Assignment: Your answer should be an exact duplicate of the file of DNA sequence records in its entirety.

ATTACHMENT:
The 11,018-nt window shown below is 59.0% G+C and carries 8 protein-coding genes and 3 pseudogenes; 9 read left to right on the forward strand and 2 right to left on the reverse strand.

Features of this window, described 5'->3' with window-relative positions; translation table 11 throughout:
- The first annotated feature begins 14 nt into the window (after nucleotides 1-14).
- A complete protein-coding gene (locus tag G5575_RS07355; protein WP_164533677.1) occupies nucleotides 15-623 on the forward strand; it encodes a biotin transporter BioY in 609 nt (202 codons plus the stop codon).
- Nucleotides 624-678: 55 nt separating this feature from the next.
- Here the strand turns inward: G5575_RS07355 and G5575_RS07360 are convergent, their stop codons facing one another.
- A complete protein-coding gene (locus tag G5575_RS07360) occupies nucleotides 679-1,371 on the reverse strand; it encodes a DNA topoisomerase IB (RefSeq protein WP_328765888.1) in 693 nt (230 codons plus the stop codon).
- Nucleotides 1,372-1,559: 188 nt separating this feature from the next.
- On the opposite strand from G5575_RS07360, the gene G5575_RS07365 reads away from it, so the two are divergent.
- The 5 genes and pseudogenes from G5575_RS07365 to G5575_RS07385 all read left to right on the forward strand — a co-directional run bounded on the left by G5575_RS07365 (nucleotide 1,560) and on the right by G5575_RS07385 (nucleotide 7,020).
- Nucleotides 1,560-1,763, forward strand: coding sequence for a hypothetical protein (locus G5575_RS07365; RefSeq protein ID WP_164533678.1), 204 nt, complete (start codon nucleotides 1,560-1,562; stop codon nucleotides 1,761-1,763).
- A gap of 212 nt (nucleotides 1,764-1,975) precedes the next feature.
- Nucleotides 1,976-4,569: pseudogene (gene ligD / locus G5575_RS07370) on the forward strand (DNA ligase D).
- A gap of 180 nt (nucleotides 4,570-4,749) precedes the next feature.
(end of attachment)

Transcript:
The 11,018-nt window shown below is 59.0% G+C and carries 8 protein-coding genes and 3 pseudogenes; 9 read left to right on the forward strand and 2 right to left on the reverse strand.

Features of this window, described 5'->3' with window-relative positions; translation table 11 throughout:
- The first annotated feature begins 14 nt into the window (after nucleotides 1-14).
- A complete protein-coding gene (locus tag G5575_RS07355; protein WP_164533677.1) occupies nucleotides 15-623 on the forward strand; it encodes a biotin transporter BioY in 609 nt (202 codons plus the stop codon).
- Nucleotides 624-678: 55 nt separating this feature from the next.
- Here the strand turns inward: G5575_RS07355 and G5575_RS07360 are convergent, their stop codons facing one another.
- A complete protein-coding gene (locus tag G5575_RS07360) occupies nucleotides 679-1,371 on the reverse strand; it encodes a DNA topoisomerase IB (RefSeq protein WP_328765888.1) in 693 nt (230 codons plus the stop codon).
- Nucleotides 1,372-1,559: 188 nt separating this feature from the next.
- On the opposite strand from G5575_RS07360, the gene G5575_RS07365 reads away from it, so the two are divergent.
- The 5 genes and pseudogenes from G5575_RS07365 to G5575_RS07385 all read left to right on the forward strand — a co-directional run bounded on the left by G5575_RS07365 (nucleotide 1,560) and on the right by G5575_RS07385 (nucleotide 7,020).
- Nucleotides 1,560-1,763, forward strand: coding sequence for a hypothetical protein (locus G5575_RS07365; RefSeq protein ID WP_164533678.1), 204 nt, complete (start codon nucleotides 1,560-1,562; stop codon nucleotides 1,761-1,763).
- A gap of 212 nt (nucleotides 1,764-1,975) precedes the next feature.
- Nucleotides 1,976-4,569: pseudogene (gene ligD / locus G5575_RS07370) on the forward strand (DNA ligase D).
- A gap of 180 nt (nucleotides 4,570-4,749) precedes the next feature.